LIMASSOL, Nov 3: Moody’s Investors Service has maintained its stable outlook on Kuwait’s banking system, reflecting the rating agency’s expectation of sustained government spending, which will continue to underpin banks’ financial fundamentals. The outlook expresses Moody’s expectation of how bank creditworthiness will evolve in this system over the next 12 to 18 months.
“Government spending, accelerated implementation of infrastructure projects and strong domestic consumption will continue to support the banks’ favourable operating environment, despite lower hydrocarbon revenues,” says Alexios Philippides, an analyst at Moody’s.
Nonperforming loans (NPLs) will drop to around 3 percent of gross loans for 2015-16 — from 4 percent for rated banks at year-end 2014 — back to the levels recorded before the 2008-09 global financial crisis, and down from a peak of 10.2 percent in 2009. “Banks have made considerable progress in rehabilitating their loan books while benign operating conditions will help contain new problem loan formation,” explains Philippides. However, banks will remain exposed to high credit concentrations and to volatile equity and real estate markets. Likewise, downside risks to Moody’s outlook include potentially reduced investor and consumer confidence in the coming quarters stemming from uncertainty over the implications of low oil prices, which could lead to lower asset prices and reduced credit growth for banks.
Additionally, Kuwait’s banking system will maintain its substantial loss absorption capacity, underpinned both by robust capitalisation levels (Basel III Tier 1 ratio of 14.8 percent at end-2014 for rated banks) and improving total loan-loss reserves (equivalent to around 5 percent of banks’ gross portfolios and around 125 percent of NPLs for rated banks at end-2014).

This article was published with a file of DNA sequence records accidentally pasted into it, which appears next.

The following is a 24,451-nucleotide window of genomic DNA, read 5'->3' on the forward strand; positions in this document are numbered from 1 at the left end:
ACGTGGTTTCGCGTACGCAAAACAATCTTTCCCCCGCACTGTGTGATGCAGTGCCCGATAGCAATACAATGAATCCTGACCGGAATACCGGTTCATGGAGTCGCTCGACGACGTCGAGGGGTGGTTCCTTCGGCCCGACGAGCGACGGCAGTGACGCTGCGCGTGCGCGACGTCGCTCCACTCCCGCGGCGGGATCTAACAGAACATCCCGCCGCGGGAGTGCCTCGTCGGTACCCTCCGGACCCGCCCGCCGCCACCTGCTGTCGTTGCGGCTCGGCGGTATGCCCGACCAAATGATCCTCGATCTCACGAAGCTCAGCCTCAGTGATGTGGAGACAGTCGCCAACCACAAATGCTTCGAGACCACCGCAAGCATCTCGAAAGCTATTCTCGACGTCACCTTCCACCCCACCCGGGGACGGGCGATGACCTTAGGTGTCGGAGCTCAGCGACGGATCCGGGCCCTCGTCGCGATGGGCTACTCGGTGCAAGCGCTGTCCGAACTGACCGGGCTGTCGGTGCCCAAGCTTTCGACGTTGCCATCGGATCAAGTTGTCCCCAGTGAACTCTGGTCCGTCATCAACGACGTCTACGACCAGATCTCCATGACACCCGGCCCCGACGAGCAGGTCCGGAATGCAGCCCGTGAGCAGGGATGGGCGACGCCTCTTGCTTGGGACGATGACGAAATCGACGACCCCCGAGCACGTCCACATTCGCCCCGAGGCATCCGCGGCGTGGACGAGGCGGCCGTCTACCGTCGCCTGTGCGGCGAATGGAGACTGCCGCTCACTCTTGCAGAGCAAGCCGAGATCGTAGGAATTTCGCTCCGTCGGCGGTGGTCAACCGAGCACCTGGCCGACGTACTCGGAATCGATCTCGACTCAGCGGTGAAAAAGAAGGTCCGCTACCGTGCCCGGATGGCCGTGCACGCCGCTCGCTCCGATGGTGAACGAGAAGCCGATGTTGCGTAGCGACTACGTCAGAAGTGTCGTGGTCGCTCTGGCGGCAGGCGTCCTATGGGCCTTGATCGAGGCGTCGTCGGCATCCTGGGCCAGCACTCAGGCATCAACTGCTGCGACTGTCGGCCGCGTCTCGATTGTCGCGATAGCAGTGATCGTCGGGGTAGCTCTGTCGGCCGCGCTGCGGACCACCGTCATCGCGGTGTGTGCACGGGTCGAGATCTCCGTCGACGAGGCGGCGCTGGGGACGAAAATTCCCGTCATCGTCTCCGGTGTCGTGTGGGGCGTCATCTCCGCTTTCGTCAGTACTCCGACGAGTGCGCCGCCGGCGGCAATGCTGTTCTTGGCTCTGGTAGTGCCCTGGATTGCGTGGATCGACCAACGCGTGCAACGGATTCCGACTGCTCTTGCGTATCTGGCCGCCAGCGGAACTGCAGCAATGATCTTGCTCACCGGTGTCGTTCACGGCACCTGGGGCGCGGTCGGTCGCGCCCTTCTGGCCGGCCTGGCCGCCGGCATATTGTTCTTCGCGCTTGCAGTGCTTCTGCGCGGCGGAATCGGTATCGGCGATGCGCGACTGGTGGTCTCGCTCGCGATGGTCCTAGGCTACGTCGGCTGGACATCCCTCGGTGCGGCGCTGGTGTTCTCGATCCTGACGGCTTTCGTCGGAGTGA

Moody’s also expects net profitability to gradually recover on the back of lower provisioning burdens, with the system’s return on average assets (RoAA) improving to over 1.5 percent during the outlook period. “Formation of new NPLs will be low, and Kuwaiti banks have already booked substantial general provisions and made significant progress writing off legacy NPLs,” adds Philippides.
Furthermore, the Kuwaiti banking system will remain primarily deposit funded, at 81 percent of non-equity funding as of end-June 2015, and will continue to have comfortable liquidity buffers. However, Moody’s expects the flow of government-related deposits to slow down in the context of lower oil prices and for some banks to increase their market funding reliance.
Finally, Moody’s expects the government to step in and provide support to the banks if needed, able to call on financial assets managed by the country’s sovereign wealth fund — estimated at more than three times the size of the country’s GDP.